April 27, 2019 11:54 pm

‘Everyone promised action against anti-Semitism’: in Canada, sorrow follows Poway synagogue shooting

Authorities in California say they are looking at possible connections their suspect in the Chabad of Poway synagogue shooting, 19 year-old John Earnest, may have had to another mosque arson.


The Poway synagogue shooting produced sorrow in Canada — just as the Pittsburgh shooting did exactly six months prior.

The latest attack, on the last day of Passover, killed one person and injured three people at the Chabad of Poway synagogue in Poway, Calif.

John Earnest, a 19-year-old resident of nearby San Diego, has been taken into custody and questioned in connection with the incident.

WATCH: 1 dead, 3 injured in San Diego County synagogue shooting

While prominent figures expressed grief for victims, the shooting also produced a note of frustration from at least one voice.

But it didn’t just have to do with the incident.

The frustration was born of the murders of 253 Christians in Sri Lanka last weekend; the killings of 50 Muslims at two mosques in Christchurch, N.Z.; and the 11 dead in the shootings at Pittsburgh’s Tree of Life synagogue last October.

READ MORE: 1 dead, 3 injured in shooting at California synagogue — officials

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“After the Pittsburgh attack which left 11 Jewish worshippers murdered, everyone promised action against anti-Semitism,” said a statement from Avi Benlolo, CEO at the Toronto-based Friends of Simon Wiesenthal Center for Holocaust Studies.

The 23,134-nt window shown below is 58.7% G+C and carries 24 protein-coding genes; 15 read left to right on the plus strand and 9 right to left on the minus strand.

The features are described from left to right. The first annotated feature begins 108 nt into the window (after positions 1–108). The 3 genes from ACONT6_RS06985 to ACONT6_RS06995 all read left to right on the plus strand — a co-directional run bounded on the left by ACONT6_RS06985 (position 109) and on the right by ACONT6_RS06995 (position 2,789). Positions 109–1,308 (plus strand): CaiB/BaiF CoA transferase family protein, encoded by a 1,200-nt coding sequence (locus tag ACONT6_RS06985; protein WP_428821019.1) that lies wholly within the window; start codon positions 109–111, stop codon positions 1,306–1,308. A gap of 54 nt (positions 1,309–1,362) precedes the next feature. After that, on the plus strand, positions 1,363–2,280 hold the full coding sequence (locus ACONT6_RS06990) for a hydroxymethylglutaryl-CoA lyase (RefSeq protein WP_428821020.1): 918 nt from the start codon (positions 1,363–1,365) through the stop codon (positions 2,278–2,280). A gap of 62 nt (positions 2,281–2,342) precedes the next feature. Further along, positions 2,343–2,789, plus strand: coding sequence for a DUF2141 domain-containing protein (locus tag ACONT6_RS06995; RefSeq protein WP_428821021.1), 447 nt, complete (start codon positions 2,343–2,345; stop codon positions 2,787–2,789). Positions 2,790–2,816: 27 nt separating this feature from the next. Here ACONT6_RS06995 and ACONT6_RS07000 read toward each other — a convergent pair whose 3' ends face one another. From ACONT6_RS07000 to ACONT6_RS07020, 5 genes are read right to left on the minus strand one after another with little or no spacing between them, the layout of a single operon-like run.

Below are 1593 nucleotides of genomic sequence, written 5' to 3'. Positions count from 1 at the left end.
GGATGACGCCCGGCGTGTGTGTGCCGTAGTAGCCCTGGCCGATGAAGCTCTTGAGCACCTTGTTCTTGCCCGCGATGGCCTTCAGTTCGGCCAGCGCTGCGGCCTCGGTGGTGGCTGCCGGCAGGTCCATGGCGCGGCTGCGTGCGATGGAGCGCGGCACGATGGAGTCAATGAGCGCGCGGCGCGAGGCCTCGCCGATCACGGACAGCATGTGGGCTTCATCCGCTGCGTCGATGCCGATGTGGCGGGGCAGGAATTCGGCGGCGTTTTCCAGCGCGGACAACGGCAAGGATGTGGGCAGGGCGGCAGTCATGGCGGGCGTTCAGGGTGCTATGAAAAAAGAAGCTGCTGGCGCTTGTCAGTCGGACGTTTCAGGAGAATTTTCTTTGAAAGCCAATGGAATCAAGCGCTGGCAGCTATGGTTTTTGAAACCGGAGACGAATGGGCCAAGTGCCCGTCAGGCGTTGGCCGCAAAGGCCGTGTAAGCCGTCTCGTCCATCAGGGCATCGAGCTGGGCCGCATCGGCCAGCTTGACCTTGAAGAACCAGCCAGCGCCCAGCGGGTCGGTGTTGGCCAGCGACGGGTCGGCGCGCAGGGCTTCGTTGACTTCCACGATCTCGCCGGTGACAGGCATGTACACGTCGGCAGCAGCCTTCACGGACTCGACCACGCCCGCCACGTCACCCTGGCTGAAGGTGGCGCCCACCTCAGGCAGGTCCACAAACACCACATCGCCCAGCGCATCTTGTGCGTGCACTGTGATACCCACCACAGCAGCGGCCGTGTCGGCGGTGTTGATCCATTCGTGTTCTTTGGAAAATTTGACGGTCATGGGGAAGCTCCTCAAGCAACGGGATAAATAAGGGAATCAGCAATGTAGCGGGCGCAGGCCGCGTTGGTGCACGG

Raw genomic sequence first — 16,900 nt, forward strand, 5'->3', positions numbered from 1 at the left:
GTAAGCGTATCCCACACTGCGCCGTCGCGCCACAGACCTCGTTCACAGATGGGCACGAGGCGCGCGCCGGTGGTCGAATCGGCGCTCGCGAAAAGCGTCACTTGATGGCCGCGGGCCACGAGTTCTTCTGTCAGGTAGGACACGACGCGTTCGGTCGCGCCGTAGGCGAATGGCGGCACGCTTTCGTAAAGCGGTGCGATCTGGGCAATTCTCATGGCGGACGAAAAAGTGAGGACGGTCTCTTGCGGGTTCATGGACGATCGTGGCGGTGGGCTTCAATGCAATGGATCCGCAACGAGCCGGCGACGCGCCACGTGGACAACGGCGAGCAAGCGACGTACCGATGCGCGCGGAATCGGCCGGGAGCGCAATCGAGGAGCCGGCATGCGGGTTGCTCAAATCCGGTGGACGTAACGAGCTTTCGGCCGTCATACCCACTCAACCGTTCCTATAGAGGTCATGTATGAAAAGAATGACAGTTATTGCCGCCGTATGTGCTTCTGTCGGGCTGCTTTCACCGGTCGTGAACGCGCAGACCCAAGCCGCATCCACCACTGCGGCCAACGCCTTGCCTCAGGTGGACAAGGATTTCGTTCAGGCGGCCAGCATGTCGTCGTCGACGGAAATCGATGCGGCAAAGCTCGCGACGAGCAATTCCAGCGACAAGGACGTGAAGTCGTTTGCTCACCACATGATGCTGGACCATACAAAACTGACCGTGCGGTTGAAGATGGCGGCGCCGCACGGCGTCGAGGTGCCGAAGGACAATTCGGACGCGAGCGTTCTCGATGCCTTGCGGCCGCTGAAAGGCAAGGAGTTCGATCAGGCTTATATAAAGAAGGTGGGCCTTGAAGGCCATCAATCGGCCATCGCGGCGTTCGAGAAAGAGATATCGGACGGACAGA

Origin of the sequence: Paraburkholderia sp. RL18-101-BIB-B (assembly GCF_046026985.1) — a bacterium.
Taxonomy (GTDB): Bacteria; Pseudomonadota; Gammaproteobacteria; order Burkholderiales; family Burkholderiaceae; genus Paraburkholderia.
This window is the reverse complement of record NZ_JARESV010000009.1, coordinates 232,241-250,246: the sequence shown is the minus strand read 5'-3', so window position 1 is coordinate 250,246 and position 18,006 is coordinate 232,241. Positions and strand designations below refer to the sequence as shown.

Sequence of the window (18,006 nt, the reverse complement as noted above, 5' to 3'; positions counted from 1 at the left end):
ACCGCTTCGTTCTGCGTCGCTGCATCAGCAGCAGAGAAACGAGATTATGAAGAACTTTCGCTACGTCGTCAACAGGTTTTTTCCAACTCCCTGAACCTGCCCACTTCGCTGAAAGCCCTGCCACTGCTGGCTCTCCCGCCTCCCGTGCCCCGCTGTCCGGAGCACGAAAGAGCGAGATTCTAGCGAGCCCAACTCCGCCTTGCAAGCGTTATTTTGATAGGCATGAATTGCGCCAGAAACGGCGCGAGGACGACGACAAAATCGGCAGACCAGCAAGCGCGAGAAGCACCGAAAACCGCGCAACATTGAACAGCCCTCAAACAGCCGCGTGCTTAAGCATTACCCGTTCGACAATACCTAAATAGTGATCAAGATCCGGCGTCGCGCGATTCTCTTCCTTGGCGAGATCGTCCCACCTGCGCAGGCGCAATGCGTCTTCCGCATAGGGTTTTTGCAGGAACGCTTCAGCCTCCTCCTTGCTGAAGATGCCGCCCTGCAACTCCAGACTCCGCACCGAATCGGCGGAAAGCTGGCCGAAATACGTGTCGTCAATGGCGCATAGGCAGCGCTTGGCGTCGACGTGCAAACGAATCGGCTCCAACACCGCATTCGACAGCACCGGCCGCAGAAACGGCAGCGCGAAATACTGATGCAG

“We held vigils. We marched,” Benlolo wrote.

“Yet, anti-Semitism and hate at large continues to increase year-to-year as nationalist white supremacist groups expand globally.”

Benlolo went on to say that “anti-Semitism is not a Jewish problem.

“It’s an illness. A cancer. A disease which is transmitted generationally.”

WATCH: Trump offers deepest sympathies to victims in San Diego County synagogue shooting

Benlolo wasn’t alone in expressing his sorrow over the Poway synagogue shooting.

Prime Minister Justin Trudeau issued a statement saying, “we grieve with Jewish communities in the San Diego area and around the world after today’s attack at a synagogue.”

Toronto police Chief Mark Saunders also released a statement, assuring city residents that members of his department “will be actively visiting places of worship and patrolling the areas around them.”

A statement also emerged from the Jewish Federations of Canada – UIA and the Centre for Israel and Jewish Affairs.

The organizations said they were “shocked and saddened by the loss of life and injuries resulting from today’s deadly shooting at the Chabad of Poway Synagogue in California.”

“On the final day of Passover, the sanctity of the Sabbath services was destroyed when a hateful anti-Semitic murderer killed one worshipper and injured three others,” they said.

WATCH: Trump says America’s heart is with the victims of California synagogue shooting

The organizations offered their “thoughts and deepest sympathies” to the victims, their families and their loved ones — as well as the entire community.

“While there is no information whatsoever to suggest an elevated threat to Jewish communities in Canada, we are grateful that law enforcement across Canada were aware and responded accordingly with the necessary resources to safeguard our community,” they said.

Canada is no stranger to violence targeting Jewish people.

READ MORE: In Canada, Jews face more hate crimes, while Muslims face more violent ones — StatCan

Data released by Statistics Canada shows that Jews were the biggest targets for hate crimes in 2017, with 360 incidents in total.

They were targeted in 139 more incidents that year than in 2016, representing an increase of 63 per cent.

Muslims were close, with 349 incidents, but previous years had seen several more incidents target Jews.

© 2019 Global News, a division of Corus Entertainment Inc.

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